Do you need to install a sump pump in your home to keep the water away from your foundation? If so, you need to pick what kind of sump pump you are going to install. The two main options you have to pick between are a submersible or pedestal style sump pump. Both have advantages and disadvantages, which is why it is worth knowing more about them before you make a decision.
Submersible Sump Pumps
As the name implies, a submersible pump is a kind that goes underwater in the sump. Many people like these kinds of sump pump because they operate very quietly. Since the pump is underwater, you won't hear it when it is running. It also takes up much less space in your basement, with you even being able to store things on top of where the sump pump is located if necessary.
However, the submersible pump is hard to repair and maintain because it is in the sump. You may not even notice that something is wrong with the pump until you have a sump that is filled too high with water. You can install an additional backup pump at a higher level in the sump, which will kick in if the primary pump fails.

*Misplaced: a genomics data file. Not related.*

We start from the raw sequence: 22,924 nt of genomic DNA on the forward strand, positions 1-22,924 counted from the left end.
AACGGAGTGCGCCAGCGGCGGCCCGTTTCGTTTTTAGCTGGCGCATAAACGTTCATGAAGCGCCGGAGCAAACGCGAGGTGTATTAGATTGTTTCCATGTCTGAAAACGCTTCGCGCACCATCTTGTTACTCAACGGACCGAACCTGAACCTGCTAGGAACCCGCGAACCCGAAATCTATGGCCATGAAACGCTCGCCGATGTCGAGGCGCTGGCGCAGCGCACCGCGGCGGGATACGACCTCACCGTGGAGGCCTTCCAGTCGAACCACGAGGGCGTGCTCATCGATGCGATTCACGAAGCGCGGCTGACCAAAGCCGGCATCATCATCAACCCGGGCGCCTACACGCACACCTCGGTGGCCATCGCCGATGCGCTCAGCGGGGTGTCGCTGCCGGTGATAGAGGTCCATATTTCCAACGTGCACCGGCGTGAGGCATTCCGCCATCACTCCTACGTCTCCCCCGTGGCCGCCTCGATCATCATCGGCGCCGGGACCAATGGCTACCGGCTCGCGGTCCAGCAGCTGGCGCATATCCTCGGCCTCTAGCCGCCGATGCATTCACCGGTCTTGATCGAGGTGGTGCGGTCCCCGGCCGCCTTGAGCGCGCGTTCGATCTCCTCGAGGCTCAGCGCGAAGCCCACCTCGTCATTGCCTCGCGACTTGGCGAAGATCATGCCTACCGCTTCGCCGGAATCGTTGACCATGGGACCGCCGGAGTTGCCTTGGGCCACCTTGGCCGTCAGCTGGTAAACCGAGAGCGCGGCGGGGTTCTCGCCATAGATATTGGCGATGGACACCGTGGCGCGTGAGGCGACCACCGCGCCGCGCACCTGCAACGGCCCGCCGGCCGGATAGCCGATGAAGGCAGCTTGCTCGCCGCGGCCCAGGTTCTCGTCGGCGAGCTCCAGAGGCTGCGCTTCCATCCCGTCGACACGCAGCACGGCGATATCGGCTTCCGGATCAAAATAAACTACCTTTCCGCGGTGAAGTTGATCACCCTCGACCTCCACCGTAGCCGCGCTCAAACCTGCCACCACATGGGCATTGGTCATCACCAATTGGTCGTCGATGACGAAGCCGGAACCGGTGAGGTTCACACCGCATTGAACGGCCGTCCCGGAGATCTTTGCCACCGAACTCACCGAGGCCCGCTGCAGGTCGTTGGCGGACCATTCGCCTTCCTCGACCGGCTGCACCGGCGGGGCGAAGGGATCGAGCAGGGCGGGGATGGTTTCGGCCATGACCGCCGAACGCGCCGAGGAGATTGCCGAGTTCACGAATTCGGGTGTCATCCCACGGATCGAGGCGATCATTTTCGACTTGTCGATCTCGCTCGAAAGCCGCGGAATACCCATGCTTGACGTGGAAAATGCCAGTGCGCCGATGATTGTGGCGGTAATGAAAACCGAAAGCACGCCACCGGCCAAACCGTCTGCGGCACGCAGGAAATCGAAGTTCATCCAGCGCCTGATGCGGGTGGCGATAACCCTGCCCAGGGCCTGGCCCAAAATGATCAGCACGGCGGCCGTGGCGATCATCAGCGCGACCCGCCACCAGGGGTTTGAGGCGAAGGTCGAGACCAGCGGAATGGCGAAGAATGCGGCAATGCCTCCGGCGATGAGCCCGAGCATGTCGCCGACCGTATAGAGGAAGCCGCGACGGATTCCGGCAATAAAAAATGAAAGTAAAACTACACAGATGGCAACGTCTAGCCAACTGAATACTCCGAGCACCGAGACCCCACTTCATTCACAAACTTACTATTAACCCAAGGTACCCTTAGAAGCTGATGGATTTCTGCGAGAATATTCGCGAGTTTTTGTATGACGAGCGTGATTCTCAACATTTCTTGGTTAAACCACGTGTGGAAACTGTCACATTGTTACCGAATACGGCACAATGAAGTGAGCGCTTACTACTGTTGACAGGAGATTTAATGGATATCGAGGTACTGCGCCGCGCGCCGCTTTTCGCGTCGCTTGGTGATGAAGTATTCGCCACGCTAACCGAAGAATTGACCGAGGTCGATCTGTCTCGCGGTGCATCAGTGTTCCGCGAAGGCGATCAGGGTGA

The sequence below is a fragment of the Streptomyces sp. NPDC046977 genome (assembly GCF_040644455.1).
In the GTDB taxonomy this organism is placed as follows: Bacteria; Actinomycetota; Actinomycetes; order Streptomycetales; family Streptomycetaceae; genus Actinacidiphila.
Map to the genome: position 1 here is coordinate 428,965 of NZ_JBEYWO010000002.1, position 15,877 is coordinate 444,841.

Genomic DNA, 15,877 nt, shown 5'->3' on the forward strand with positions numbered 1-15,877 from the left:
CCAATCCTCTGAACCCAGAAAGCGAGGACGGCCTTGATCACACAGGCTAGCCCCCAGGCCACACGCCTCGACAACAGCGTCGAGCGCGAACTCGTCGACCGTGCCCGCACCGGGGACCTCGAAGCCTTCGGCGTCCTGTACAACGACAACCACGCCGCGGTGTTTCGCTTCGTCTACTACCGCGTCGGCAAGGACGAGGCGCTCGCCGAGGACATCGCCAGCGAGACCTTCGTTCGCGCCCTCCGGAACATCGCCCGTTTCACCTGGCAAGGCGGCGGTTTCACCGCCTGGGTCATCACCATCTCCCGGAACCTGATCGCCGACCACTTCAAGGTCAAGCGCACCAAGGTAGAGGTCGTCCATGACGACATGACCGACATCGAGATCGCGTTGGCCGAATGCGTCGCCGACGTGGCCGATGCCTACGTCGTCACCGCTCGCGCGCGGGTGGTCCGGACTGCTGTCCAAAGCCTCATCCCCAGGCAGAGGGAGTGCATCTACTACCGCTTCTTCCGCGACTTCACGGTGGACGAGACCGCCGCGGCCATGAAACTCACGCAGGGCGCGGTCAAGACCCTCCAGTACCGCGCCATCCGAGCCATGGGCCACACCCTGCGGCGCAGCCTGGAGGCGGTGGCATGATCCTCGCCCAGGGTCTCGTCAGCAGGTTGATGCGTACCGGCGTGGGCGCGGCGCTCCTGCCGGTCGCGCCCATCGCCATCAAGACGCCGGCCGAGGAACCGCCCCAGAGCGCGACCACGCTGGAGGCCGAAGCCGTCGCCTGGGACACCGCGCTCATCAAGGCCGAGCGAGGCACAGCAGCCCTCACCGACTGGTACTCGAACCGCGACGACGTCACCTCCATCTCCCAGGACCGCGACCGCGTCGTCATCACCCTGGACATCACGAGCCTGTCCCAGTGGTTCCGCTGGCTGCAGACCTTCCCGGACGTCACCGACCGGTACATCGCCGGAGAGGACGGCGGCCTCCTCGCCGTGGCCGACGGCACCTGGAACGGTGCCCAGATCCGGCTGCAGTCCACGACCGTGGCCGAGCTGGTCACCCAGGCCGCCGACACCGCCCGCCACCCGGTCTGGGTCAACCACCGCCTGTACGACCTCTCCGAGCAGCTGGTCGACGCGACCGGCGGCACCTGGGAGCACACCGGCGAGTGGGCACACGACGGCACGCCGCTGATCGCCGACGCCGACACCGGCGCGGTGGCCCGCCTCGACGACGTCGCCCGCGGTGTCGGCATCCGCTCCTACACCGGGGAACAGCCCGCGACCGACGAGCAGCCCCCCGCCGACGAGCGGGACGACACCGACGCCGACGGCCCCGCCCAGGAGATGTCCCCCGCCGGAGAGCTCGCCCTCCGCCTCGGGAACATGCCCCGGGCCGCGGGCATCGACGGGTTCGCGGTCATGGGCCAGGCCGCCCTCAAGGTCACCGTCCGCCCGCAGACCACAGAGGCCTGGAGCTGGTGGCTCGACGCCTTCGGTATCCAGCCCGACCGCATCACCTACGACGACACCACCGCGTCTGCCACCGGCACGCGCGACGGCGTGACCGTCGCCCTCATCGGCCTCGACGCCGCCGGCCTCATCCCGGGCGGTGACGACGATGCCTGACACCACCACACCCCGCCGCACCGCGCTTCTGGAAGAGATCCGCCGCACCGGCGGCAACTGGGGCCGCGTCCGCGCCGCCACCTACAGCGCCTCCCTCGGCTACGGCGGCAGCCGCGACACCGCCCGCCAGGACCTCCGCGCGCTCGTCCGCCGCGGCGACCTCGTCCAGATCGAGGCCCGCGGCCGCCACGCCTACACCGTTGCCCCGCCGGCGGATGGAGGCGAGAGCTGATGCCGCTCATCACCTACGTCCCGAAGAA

Pedestal Sump Pumps
The pedestal style pump has the entire motor located outside of the sump and in your basement. Since the motor is not submerged in water, chances are that you'll hear the pump every time that it turns on to empty the water in the sump. This can be either a good or bad thing, depending on how much the noise bothers you, but it will eventually become background noise that you will ignore.
One of the nice things about this type of pump is that it is much easier to maintain. You have easy access to the motor, so you can easily keep it lubricated by applying oil and check on if the motor is running properly. Just trigger the float switch and see if it is pumping out the water like it should.
Since the sump pump is located outside of the water, you can get a very powerful pump if necessary. If you frequently have huge rainstorms, you can get a model that has a powerful motor that can keep up with the water as it comes into the sump. The pump itself will not displace any water, so the sump can fill up with more water if necessary.
Learn more about your options by contacting local sump pump installation services.